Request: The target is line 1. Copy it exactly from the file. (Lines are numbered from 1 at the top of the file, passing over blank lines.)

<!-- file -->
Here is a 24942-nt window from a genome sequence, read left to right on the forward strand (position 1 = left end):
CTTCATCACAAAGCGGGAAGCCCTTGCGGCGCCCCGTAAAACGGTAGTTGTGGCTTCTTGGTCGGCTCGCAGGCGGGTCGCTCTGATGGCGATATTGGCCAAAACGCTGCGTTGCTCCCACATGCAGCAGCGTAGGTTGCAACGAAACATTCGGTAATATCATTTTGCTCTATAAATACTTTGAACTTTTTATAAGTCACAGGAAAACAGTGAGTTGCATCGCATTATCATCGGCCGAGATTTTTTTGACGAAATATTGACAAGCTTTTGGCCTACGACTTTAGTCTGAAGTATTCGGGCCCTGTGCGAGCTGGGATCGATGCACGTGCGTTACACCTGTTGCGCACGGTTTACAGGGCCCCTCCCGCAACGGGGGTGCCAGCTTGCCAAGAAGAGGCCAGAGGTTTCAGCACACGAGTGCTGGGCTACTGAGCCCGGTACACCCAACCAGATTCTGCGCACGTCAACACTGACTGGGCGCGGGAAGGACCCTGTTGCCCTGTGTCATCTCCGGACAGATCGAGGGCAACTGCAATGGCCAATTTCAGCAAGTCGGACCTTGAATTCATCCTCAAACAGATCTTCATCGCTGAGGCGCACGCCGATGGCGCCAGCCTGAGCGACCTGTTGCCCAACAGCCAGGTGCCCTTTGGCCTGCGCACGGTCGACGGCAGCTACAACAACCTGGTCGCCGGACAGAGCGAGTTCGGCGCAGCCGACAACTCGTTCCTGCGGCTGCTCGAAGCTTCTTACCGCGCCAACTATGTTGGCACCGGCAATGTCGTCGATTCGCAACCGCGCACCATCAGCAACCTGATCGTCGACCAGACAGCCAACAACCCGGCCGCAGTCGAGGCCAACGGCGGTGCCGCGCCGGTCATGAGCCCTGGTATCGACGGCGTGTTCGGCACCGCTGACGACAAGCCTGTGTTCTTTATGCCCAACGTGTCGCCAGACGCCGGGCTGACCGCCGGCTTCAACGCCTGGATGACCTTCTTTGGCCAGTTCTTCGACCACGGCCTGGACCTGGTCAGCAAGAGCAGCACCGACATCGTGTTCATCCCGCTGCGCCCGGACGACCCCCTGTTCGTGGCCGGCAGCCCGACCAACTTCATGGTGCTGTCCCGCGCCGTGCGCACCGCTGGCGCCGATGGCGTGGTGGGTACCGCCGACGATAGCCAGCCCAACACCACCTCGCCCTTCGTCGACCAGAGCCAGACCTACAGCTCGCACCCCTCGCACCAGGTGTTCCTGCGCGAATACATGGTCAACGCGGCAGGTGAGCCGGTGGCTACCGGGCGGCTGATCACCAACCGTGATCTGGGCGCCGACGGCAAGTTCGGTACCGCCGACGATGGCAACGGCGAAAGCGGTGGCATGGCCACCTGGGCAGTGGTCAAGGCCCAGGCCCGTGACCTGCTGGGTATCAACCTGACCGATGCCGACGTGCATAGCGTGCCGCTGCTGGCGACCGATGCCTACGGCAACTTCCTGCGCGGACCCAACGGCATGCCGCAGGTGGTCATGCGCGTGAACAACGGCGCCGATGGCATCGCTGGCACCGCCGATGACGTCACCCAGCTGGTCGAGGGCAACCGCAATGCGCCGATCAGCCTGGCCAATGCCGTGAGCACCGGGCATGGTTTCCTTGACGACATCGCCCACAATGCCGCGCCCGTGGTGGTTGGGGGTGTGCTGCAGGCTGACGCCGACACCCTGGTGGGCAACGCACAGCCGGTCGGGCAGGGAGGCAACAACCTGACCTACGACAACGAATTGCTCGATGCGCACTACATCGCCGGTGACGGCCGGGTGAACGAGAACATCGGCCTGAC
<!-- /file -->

Here is a 24942-nt window from a genome sequence, read left to right on the forward strand (position 1 = left end):